President: [Laughter] And he had it very elaborate, and very outlandish, almost like a bribe, and then winding up, I thought, that way, slap-happy stuff. I thought it was a little ugly, his article. But anyway, I think that we ought to say that we have tried to consult with them, the House has given us their opinion, and Fulbright and his group have said in effect that they don’t want us to make any overtures to Latin America in this regard at this time until the Latin Americans act and then they want to take a look at it in the light of their action. Now that’s the effect of what they’ve said. So we will go, and we will listen, and that was what I told Walt to say in his backgrounder. He did, but didn’t quite get it over. I read it. The impression we’ve got to leave is to play this thing down as much as we can. We did that with Guam and we did it with Manila.9 But they play it up, and they boost it, and they say “Great Big Elaborate Conference.” Then when nothing really shocking comes out of it, then they say it’s a failure. Now that’s what they’ll do again, so you better start Frankel off and say: “Now I want you to keep these notes, so when the conference is over, you won’t say we misled you. We’re going there as we did in the Manila Conference, [Page 125] not to run it, not to ram something down their throat. The future of Latin America depends largely upon the Latins themselves; and we’re going to be an interested brother, sitting there, hearing their reports, and getting their recommendations; and we’re not going to try to force anything down them. We’re not going to try to press anything upon them. We would have liked to have been able to have said that ‘if you will do these various things that you talk about doing, then we will support you to this extent.’ But the Congress doesn’t want to do that, and we’re not going to be angry about it, not going to fight about it, not going to get into any personal brawls about it, not going to mention anybody’s name. We’re just going to make it clear that we can’t say what we want to say, what we had intended to say, but we will come back, and we will point out what they say, and then submit our recommendations again.” But let’s play it down just as much as we possibly can, and say to him that we’re just going to be a good listener.

Linowitz: May I just say, sir, two things. First, if I might suggest, I think it’s awful important not to convey the suggestion that you didn’t have, and that you don’t have, full authority to speak as President on what you would like to do when you get there, and that this isn’t interfering at all with that. What you had hoped to do was to go down there and say “not only I but the Congress gives you this assurance.” That all you can do now is say “this is what I would like to have accomplished, but, of course, I’ll have to go back and see if Congress will go along with me.” Is that appropriate to say that that’s the difference in the two?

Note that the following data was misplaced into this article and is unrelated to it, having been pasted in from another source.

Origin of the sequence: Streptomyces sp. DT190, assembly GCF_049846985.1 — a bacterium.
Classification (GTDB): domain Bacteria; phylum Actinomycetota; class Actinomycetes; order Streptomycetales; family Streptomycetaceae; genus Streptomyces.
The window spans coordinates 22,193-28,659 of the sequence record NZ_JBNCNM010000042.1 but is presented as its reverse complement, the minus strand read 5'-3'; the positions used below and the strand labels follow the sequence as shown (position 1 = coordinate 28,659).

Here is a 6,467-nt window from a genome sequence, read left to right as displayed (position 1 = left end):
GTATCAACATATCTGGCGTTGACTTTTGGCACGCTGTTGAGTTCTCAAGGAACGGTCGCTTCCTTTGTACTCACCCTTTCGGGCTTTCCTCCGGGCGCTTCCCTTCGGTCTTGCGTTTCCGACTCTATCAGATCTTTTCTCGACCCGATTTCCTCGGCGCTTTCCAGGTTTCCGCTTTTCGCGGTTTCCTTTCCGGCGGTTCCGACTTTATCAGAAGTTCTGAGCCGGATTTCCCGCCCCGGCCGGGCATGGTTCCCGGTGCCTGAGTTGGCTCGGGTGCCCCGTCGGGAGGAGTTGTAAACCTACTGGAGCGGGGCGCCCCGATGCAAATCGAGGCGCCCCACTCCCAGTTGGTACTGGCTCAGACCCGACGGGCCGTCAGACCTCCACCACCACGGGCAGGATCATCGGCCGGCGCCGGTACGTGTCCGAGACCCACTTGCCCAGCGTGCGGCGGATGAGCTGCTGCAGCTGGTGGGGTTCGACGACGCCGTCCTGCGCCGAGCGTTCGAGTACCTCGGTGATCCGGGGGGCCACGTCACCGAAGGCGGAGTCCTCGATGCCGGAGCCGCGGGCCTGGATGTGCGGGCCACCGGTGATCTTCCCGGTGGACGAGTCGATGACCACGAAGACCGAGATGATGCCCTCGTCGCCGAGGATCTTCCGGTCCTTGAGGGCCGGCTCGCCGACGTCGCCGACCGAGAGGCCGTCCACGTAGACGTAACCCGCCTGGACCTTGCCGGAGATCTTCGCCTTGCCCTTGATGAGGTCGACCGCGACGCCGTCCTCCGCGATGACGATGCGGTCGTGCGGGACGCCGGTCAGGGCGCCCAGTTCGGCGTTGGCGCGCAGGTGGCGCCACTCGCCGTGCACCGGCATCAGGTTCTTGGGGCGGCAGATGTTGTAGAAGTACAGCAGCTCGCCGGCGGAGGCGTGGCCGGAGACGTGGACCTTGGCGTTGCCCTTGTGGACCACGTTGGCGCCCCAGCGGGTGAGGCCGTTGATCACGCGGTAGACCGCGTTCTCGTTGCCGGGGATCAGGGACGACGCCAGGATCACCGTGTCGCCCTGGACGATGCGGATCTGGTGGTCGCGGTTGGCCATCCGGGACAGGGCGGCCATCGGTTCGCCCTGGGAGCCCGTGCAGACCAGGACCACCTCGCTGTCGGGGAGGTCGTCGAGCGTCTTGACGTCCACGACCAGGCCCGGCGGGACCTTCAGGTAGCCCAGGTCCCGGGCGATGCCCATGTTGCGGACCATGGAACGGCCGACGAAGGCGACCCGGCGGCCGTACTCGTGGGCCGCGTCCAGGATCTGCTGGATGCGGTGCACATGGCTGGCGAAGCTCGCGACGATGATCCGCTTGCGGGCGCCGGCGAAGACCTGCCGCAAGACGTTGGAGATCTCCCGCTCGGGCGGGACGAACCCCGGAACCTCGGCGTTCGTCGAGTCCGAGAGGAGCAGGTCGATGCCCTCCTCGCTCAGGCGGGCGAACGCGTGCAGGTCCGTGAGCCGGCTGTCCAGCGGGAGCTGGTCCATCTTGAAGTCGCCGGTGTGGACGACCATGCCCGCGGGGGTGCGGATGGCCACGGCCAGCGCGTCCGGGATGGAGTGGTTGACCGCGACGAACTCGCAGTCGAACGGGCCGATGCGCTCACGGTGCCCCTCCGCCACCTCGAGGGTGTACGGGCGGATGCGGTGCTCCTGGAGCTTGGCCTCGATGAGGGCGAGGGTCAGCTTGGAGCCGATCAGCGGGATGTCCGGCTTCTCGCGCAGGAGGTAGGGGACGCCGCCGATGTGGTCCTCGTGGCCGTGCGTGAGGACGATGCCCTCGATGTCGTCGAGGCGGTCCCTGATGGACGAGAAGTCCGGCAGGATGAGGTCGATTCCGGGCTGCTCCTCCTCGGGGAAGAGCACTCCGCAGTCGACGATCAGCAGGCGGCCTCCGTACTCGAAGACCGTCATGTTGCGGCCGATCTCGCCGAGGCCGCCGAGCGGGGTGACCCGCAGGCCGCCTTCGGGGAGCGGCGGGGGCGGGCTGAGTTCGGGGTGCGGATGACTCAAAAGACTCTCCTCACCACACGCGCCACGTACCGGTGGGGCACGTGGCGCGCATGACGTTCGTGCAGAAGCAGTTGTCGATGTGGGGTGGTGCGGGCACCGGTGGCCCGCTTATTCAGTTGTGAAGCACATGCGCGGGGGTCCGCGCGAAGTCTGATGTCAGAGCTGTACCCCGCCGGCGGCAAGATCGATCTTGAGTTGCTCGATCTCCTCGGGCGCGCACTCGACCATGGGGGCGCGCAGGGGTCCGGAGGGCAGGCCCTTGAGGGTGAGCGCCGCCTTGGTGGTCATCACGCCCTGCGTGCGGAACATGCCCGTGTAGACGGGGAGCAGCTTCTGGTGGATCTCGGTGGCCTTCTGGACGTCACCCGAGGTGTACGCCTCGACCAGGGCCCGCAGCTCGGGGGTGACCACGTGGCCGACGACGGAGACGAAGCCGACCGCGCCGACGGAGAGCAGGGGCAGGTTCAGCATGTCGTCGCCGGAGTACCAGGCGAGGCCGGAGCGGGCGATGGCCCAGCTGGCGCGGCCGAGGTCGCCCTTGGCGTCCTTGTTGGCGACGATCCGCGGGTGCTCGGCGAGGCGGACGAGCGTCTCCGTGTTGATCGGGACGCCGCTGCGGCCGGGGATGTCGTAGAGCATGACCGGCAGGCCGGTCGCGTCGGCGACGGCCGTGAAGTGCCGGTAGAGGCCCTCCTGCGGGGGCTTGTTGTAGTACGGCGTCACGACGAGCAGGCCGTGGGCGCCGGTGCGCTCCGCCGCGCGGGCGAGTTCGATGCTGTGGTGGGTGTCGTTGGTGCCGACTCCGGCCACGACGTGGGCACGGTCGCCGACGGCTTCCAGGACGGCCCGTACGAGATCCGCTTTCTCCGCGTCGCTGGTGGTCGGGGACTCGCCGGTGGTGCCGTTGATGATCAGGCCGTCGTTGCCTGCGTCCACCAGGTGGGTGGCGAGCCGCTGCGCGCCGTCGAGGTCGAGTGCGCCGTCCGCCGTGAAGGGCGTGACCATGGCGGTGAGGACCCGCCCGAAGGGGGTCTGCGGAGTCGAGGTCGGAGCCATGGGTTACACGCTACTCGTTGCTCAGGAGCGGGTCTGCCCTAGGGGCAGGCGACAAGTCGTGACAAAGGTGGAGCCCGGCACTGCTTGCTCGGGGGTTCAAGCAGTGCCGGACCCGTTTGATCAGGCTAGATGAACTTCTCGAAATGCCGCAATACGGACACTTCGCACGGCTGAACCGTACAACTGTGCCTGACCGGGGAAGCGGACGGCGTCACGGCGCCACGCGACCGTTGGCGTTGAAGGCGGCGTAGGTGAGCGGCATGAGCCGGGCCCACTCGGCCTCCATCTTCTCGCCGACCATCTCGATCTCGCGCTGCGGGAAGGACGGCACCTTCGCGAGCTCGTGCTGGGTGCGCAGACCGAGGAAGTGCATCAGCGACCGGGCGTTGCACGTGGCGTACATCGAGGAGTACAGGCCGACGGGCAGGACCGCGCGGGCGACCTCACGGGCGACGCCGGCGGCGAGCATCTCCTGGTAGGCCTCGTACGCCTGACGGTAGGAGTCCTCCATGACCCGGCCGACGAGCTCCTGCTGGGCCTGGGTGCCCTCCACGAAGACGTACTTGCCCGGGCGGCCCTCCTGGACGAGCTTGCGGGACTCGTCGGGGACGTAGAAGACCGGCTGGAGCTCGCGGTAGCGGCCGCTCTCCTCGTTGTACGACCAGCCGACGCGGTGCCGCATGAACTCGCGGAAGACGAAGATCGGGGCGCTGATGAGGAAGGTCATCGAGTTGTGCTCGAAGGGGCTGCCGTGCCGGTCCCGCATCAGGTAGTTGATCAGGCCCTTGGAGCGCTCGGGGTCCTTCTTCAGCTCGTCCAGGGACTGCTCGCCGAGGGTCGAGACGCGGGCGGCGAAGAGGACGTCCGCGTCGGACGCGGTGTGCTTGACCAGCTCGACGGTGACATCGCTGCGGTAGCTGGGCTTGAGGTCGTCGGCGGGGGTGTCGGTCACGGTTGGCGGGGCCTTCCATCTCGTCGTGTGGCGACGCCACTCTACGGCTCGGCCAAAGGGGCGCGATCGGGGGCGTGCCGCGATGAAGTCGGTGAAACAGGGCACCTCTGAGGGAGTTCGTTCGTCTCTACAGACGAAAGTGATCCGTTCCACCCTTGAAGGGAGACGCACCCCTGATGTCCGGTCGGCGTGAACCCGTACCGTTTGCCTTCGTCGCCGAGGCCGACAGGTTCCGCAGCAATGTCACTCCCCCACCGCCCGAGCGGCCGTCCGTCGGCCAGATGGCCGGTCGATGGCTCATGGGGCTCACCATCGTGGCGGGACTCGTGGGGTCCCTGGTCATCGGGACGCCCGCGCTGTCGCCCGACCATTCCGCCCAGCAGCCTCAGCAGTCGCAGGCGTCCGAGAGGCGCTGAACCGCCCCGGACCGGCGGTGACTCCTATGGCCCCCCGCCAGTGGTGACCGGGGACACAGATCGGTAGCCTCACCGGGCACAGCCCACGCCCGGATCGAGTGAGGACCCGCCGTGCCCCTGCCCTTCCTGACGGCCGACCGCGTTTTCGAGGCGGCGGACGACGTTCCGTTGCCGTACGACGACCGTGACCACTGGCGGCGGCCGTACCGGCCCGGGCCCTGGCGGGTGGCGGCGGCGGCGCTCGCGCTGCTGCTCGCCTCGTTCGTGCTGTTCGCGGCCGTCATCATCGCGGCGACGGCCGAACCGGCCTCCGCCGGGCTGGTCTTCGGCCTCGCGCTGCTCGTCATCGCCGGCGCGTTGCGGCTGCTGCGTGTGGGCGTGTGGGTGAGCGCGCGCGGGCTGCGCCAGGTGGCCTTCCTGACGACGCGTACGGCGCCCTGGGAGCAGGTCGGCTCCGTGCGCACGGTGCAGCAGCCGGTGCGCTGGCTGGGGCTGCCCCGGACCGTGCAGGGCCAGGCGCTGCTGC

President: Yes. Yes. Yes.

Linowitz: Because it seems to me, that one of the things that the aginners may now try to do is say this has cut off, or tried to cut off, your own executive authority, which is nonsense. And that’s the other side that troubles me a little bit, that the “worse than useless” phrase has created the impression that it’s really put a damper onto your authority to go there and do whatever you think is right. And I just think that would be inconsistent too.

President: OK. All right.

Linowitz: OK, sir.

  1. Source: Johnson Library, Recordings and Transcripts, Recording of telephone conversation between President Johnson and Sol Linowitz, Tape F67.11, Side A, PNO 1. No classification marking. This transcript was prepared in the Office of the Historian specifically for this volume.
  2. In a special message to Congress on March 13, President Johnson presented a proposal to increase support to the Alliance for Progress and asked Congress to show its support by approving a joint resolution before the Punta del Este conference. (Public Papers of the Presidents of the United States: Lyndon B. Johnson, 1967, Book I, pp. 318–324. Although the House approved a modified version, the Senate Foreign Relations Committee rejected the resolution on April 3, opting instead for its own resolution by a vote of 9–0. A spokesman for the administration subsequently called the Senate resolution “worse than useless.” The President went to Punta del Este without a formal expression of Congressional support. (Congressional Quarterly Almanac, 1967, pp. 331–333)
  3. William B. Macomber, Jr., Assistant Secretary of State for Congressional Relations.
  4. A recent intelligence assessment judged that “the risk to President Johnson during the course of this trip will be slight—though greater than was the case with his visit to Mexico a year ago.” (SNIE 98–67, “Security Conditions in Uruguay,” March 23; Central Intelligence Agency, Job 79–R01012A, O/DDI Registry)
  5. Reference is to Richard M. Nixon’s trip to South America, April–May 1958, when demonstrators in Lima and Caracas showered the Vice President with spit and stones. For documentation on the trip, see Foreign Relations, 1958–1960, vol. V, pp. 222–248.
  6. On April 1 Johnson hosted a barbecue at his Texas Ranch for Latin American Ambassadors to the United States and the OAS, and other guests. (Johnson Library, President’s Daily Diary)
  7. Arthur O. Sulzberger, publisher and president of The New York Times.
  8. James B. Reston, associate editor of The New York Times.
  9. Reference is to two conferences on Vietnam in Manila (October 1966), and Guam (March 1967).